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“The voice Marlon Brando develops for his character Rio, aka the Kid, has in it the distilled essence of every cowboy hero every kid who grew up in westerns has absorbed into the depths of his or her Saturday matinee soul. The fascination of Rio’s voice is in its subtle, plaintive, sometimes barely audible inflections, the way it lilts, slurs, and simmers as Brando makes it express his quiet, lonely, pathological quest for vengeance. He’s been stoking his hatred for five years in the prison in Sonora where he landed thanks to the perfidy of his old pal and partner in crime, Longworth, whose brisk, smug, pedestrian speech patterns that can seem almost Nixonian help create a harmony of opposites every time Malden’s Dad and Brando’s Rio converse.”  –Stuart Mitchner

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1961– Marlon Brando, from the 1961 film: One-Eyed Jacks. — Image by © CinemaPhoto/CORBIS

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Marlon Brando in a Paramount studio publicity still for One-Eyed Jacks.

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1961– Marlon Brando, from the 1961 film: One-Eyed Jacks.

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Sources:

Karl Malden and Marlon Brando in One-Eyed Jacks: “We Had the Very Best of Each Other”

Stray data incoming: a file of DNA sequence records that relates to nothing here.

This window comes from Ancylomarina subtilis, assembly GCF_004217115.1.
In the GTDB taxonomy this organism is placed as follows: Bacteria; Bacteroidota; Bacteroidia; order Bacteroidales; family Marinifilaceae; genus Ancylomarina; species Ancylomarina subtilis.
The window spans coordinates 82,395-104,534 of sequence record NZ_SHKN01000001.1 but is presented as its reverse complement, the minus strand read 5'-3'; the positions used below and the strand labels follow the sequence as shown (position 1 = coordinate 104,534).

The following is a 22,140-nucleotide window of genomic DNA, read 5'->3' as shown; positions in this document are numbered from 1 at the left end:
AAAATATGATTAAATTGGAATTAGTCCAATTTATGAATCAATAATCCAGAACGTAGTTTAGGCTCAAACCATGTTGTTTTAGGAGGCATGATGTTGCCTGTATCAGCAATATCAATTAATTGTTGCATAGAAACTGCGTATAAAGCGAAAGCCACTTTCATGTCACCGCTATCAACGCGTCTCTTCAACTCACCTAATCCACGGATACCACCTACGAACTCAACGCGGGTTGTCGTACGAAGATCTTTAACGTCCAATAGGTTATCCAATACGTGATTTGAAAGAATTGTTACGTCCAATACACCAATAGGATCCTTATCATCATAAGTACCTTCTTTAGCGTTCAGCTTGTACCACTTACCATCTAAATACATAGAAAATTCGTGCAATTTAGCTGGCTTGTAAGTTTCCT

One-Eyed Jacks (1961), Brando Stars and Directs:’One Eyed Jacks’ in Premiere at Capitol

 

The Internet Movie Database

One-Eyed Jacks

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9 thoughts on “ONE-EYED JACKS | MARLON BRANDO’S ONE & ONLY STINT AS FILM DIRECTOR

  1. Brando was ahead of his time in a lot of respects this movie being another example. I liked his choice of character actors in this movie-Karl malden, Slim Pickens, and my favorite Ben Johnson who was one of the all time great movie cowboys shows how much he put into it. You could never say Brando did not take chances as an artist.

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  3. One-Eyed Jacks could’ve been a great Western to help take the 50s out on a high note (along with stuff like Rio Bravo and No Name On The Bullet).

    But the many, many delays made it one of the best (and most overlooked) Westerns of the 60s.

    Great post.

  4. My favorite movie of all time.
    What I wouldn’t give to see the original 5 hour version Brando wanted to release.
    I did see a version 20 years ago with a few minutes of scenes played inside the Mexican jail with Brando and his Mexican sidekick planning the escape but I’ve never seen it since.